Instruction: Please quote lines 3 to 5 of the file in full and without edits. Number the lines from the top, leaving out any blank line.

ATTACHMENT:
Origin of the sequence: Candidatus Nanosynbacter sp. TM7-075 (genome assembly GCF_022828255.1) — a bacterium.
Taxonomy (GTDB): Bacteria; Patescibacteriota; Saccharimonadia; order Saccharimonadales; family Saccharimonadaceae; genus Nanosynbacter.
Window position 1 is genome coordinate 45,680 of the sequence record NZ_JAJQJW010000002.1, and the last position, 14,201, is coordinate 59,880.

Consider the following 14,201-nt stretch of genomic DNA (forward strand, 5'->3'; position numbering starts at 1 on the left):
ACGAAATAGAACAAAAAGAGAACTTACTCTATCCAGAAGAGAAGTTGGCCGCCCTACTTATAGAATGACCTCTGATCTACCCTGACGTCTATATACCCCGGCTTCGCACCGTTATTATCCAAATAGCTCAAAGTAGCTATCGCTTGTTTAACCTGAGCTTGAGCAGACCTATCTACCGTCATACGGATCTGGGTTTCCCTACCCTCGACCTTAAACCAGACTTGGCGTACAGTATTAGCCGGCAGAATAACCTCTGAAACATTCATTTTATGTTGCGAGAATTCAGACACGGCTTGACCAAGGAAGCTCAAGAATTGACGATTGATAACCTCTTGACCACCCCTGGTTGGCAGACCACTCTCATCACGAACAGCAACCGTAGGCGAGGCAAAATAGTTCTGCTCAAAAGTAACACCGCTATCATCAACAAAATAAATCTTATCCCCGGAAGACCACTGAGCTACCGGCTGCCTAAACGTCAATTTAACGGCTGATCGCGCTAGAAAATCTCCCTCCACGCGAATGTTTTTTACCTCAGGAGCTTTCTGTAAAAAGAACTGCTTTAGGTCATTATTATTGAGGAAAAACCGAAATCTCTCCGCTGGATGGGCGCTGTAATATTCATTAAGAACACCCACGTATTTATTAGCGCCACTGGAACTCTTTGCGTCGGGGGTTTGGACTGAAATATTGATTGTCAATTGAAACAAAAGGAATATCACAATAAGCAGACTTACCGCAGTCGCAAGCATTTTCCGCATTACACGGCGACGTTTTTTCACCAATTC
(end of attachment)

Window position 1 is genome coordinate 45,680 of the sequence record NZ_JAJQJW010000002.1, and the last position, 14,201, is coordinate 59,880.

Consider the following 14,201-nt stretch of genomic DNA (forward strand, 5'->3'; position numbering starts at 1 on the left):
ACGAAATAGAACAAAAAGAGAACTTACTCTATCCAGAAGAGAAGTTGGCCGCCCTACTTATAGAATGACCTCTGATCTACCCTGACGTCTATATACCCCGGCTTCGCACCGTTATTATCCAAATAGCTCAAAGTAGCTATCGCTTGTTTAACCTGAGCTTGAGCAGACCTATCTACCGTCATACGGATCTGGGTTTCCCTACCCTCGACCTTAAACCAGACTTGGCGTACAGTATTAGCCGGCAGAATAACCTCTGAAACATTCATTTTATGTTGCGAGAATTCAGACACGGCTTGACCAAGGAAGCTCAAGAATTGACGATTGATAACCTCTTGACCACCCCTGGTTGGCAGACCACTCTCATCACGAACAGCAACCGTAGGCGAGGCAAAATAGTTCTGCTCAAAAGTAACACCGCTATCATCAACAAAATAAATCTTATCCCCGGAAGACCACTGAGCTACCGGCTGCCTAAACGTCAATTTAACGGCTGATCGCGCTAGAAAATCTCCCTCCACGCGAATGTTTTTTACCTCAGGAGCTTTCTGTAAAAAGAACTGCTTTAGGTCATTATTATTGAGGAAAAACCGAAATCTCTCCGCTGGATGGGCGCTGTAATATTCATTAAGAACACCCACGTATTTATTAGCGCCACTGGAACTCTTTGCGTCGGGGGTTTGGACTGAAATATTGATTGTCAATTGAAACAAAAGGAATATCACAATAAGCAGACTTACCGCAGTCGCAAGCATTTTCCGCATTACACGGCGACGTTTTTTCACCAATTC